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PhD Candidate: Alexandre Tomberg
Mathematics, UBC
Thu 25 Jun 2015, 9:00am SPECIAL
Room 203, Graduate Student Centre, 6371 Crescent Rd., UBC
Doctoral Exam: Renormalisation Group and Critical Correlation Functions in Dimension Four
Room 203, Graduate Student Centre, 6371 Crescent Rd., UBC
Thu 25 Jun 2015, 9:00am-11:00am

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Abstract: Critical phenomena and phase transitions are important subjects in statistical mechanics and probability theory. They are connected to the phenomenon of universality that makes the study of mathematically simple models physically relevant. Examples of such models include ferromagnetic spin systems such as the Ising, O(n) and n-component |\varphi |^4 models, but also the self-avoiding walk that has been observed to formally correspond to a "zero-component" spin model.

The subject of this thesis is the extension and application of a rigorous renormalisation group method developed by Brydges and Slade to study the critical behaviour of the continuous-time weakly self-avoiding walk and of the n-component |\varphi |^4 model on the 4-dimensional lattice \bbbmath Z ^4. Although a "zero-component" vector is mathematically undefined (at least naively), we are able to interpret the weakly selfavoiding walk in a mathematically rigorous manner as the n=0 case of the n-component |\varphi |^4 model, and provide a unified treatment of both models.

For the |\varphi |^4 model, we determine the asymptotic decay of the critical correlation functions including the logarithmic corrections to Gaussian scaling, for n\ge 1. This extends previously known results for n=1 to all n\ge 1, and also observes new phenomena for n>1, all with a new method of proof. For the continuous-time weakly self-avoiding walk, we determine the decay of the critical generating function for the "watermelon" network consisting of p weakly mutually and self-avoiding walks, for all p\ge 1, including the logarithmic corrections. This extends a previously known result for p=1, for which there is no logarithmic correction, to a much more general setting.
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Ph.D. Candidate: Wen Yang
Mathematics, UBC
Fri 26 Jun 2015, 12:30pm SPECIAL
Room 200, Graduate Student Centre, 6371 Crescent Rd., UBC
Doctoral Exam: Some new results on the SU(3) Toda system and Lin-Ni problem
Room 200, Graduate Student Centre, 6371 Crescent Rd., UBC
Fri 26 Jun 2015, 12:30pm-2:30pm

Details

ABSTRACT: In my dissertation, I mainly consider two problems. First, I study the SU(3) Toda system, which comes from the theoretic physics and differential geometry. For this system, by analyzing the bubbling solutions when the parameters tends to the critical parameters, I could compute the degree jump when the parameters cross the critical parameter. As a consequence, I can obtain a partial result on the degree counting formula for the system and some existence result provided the parameters are restricted in some range. In the second part of my dissertation, I study a nonlinear Neumann elliptic problem, which comes from biology. For this problem, I construct a nontrivial solution, i.e., non-constant solution, which disproves a conjecture during the past two decades.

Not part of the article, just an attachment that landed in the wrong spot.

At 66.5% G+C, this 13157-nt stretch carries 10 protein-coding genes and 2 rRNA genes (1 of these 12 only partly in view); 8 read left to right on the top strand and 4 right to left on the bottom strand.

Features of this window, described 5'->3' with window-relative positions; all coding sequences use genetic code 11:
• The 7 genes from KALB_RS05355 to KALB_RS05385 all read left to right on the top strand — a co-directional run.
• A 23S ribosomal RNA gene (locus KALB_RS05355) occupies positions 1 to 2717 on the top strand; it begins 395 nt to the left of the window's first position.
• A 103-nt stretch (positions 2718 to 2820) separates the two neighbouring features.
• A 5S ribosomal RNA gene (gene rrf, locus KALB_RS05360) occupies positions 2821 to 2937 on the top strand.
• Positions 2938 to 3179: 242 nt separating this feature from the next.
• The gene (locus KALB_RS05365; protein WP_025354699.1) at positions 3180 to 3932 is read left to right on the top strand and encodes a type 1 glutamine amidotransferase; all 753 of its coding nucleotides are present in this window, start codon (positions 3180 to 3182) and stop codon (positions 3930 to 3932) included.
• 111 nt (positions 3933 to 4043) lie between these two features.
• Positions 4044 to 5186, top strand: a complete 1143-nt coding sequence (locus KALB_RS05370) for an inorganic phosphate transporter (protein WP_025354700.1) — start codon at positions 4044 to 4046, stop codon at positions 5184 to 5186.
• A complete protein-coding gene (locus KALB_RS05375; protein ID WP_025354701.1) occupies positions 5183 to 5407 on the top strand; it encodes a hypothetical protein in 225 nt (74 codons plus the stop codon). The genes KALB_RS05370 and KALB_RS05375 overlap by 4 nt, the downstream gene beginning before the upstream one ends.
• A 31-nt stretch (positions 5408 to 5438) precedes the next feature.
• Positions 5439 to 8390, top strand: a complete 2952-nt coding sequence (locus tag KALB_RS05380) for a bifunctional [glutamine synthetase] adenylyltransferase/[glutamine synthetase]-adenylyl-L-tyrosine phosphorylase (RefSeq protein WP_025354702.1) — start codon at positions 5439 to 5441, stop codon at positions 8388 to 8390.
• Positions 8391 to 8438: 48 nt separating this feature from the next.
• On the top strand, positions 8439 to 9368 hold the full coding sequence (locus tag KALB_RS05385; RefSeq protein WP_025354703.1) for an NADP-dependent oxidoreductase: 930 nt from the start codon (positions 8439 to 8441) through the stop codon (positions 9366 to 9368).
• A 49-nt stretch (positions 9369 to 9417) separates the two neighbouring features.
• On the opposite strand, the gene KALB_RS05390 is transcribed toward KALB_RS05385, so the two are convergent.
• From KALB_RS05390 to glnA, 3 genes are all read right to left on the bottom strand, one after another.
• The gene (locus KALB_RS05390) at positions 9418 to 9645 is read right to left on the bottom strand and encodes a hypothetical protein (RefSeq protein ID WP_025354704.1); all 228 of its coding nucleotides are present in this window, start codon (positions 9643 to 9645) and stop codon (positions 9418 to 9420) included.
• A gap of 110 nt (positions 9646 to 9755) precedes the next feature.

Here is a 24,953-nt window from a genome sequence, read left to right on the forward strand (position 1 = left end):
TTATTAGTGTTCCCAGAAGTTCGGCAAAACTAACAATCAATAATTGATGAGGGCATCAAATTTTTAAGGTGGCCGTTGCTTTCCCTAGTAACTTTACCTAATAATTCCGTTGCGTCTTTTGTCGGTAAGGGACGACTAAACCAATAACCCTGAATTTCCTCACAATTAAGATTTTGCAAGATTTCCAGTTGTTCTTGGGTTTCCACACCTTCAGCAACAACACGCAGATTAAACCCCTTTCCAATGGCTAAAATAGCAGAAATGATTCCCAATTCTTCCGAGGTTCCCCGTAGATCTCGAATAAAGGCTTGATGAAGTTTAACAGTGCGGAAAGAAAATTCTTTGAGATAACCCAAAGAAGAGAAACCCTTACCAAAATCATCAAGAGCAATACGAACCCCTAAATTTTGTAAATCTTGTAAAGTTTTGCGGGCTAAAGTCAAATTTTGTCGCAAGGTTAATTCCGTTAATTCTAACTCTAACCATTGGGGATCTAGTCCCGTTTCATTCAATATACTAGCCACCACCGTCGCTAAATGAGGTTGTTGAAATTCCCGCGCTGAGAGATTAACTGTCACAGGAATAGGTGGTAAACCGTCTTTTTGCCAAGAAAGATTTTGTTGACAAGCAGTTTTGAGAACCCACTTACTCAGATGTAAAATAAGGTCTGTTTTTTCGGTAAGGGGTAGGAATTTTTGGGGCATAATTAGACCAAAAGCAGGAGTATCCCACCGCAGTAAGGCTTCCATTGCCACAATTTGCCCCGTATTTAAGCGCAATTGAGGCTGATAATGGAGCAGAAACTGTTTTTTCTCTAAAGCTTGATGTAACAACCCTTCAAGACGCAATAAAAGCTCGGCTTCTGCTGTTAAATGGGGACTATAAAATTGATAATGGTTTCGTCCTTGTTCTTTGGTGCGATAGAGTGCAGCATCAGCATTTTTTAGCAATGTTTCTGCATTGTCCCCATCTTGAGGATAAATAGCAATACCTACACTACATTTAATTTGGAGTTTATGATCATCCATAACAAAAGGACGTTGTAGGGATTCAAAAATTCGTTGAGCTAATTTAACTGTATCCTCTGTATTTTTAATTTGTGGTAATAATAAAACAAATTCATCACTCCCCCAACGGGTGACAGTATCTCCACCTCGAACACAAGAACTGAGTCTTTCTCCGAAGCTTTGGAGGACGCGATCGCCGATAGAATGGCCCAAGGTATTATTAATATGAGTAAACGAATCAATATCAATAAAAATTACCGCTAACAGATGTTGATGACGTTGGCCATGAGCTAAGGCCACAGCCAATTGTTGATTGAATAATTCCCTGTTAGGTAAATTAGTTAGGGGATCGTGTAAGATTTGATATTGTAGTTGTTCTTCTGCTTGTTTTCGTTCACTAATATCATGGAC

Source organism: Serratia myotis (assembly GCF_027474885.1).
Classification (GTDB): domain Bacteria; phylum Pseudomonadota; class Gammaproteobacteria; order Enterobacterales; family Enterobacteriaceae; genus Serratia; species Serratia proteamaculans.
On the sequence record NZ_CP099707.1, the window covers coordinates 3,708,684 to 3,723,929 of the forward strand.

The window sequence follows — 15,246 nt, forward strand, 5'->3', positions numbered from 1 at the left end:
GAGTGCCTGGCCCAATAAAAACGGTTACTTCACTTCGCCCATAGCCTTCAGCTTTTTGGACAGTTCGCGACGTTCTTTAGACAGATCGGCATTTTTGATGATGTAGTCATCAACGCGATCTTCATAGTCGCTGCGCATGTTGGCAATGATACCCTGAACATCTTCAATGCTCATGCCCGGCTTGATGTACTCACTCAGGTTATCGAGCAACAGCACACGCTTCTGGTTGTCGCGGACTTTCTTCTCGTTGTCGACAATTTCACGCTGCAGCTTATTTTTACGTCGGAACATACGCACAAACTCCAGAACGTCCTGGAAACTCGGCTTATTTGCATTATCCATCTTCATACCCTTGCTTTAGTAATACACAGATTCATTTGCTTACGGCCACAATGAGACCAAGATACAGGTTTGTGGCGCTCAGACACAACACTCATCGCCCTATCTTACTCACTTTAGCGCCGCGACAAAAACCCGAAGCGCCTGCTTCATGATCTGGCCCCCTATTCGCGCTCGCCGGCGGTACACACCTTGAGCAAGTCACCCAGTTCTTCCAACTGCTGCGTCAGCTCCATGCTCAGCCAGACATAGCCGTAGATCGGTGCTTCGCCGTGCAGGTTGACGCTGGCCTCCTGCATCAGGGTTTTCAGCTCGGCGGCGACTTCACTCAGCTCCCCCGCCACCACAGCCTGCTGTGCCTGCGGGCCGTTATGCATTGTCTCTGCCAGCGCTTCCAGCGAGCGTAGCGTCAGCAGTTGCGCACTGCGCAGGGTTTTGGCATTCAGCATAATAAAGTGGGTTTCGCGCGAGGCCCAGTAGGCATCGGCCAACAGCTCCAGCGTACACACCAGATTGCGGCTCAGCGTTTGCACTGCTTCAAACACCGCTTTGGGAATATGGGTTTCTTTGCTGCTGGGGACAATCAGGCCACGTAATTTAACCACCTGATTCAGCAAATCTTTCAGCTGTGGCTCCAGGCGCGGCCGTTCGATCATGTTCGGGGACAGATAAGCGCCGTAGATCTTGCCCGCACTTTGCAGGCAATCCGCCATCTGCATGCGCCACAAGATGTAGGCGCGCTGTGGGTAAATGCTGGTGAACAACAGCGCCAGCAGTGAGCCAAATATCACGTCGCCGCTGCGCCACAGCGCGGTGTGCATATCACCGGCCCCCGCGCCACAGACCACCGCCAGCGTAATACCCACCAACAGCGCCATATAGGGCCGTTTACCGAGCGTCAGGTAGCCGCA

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George Bluman
UBC
Fri 26 Jun 2015, 3:00pm
Symmetries and Differential Equations Seminar
Math 125
Nonlocally related systems and nonlocal symmetries II
PhD Candidate: Cindy M Blois
Mathematics, UBC
Mon 29 Jun 2015, 12:30pm SPECIAL
Room 203, Graduate Student Centre, 6371 Crescent Rd., UBC
Doctoral Exam: Functional Integral Representations for Quantum Many-Particle Systems
Room 203, Graduate Student Centre, 6371 Crescent Rd., UBC
Mon 29 Jun 2015, 12:30pm-2:30pm

Details

ABSTRACT: Formal functional integrals are commonly used as theoretical tools and as sources of intuition for predicting phase transitions of many-particle systems in Condensed Matter Physics. In this thesis, we derive rigorous versions of these functional integrals for two types of quantum many-particle systems.

We start with a brief review of quantum statistical mechanics and the formalism of coherent states, which form the basis for our analysis. For a mixed gas of bosons and/or fermions interacting on a finite lattice with a general Hamiltonian that preserves the total number of particles in each species, we rigorously derive a functional integral representation for the partition function, using a large-field cutoff for the boson fields. We then expand the resulting “action” in powers of the fields and find a recursion relation for the coefficients. In the case of a 2-body interaction (such as the Coulomb interaction), we also find bounds on the coefficients, which give a domain of analyticity for the action. This domain is large enough for use of the action in the functional integral, provided that the large-field cutoffs are taken to grow not too quickly. Next, we study a system of electrons and phonons interacting in a finite lattice, using the Holstein Hamiltonian. We again rigorously derive a coherent-state functional integral representation for the partition function of this system and then prove that the action in the functional integral is an entire-analytic function of the fields. However, since the Holstein Hamiltonian does not preserve the total number of bosons, our approach for the previous system requires some modification. In particular, we repeatedly use Duhamel expansions in powers of the interaction, rather than sums over particle numbers.
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Jean-luc Doumont
Tue 30 Jun 2015, 10:00am
PIMS Seminars and PDF Colloquiums
TRIUMF auditorium (on the UBC campus)
Structuring your research paper
TRIUMF auditorium (on the UBC campus)
Tue 30 Jun 2015, 10:00am-12:00pm

Abstract


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University of Alberta
Tue 30 Jun 2015, 3:00pm
Algebraic Groups and Related Structures
MATH 126
Upper-homogeneous varieties
MATH 126
Tue 30 Jun 2015, 3:00pm-4:00pm

Abstract

We introduce a new class of algebraic varieties which is closed under products and embraces, e.g., projective homogeneous varieties, generically split varieties, and standard norm varieties (associated to symbols in Galois cohomology groups). We prove for this class the characterization of canonical p-dimension in terms of algebraic cycles previously known for projective homogeneous and generically split varieties. As an application, we extend to this class the incompressibility criterion of products previously known only for certain type of projective homogeneous varieties.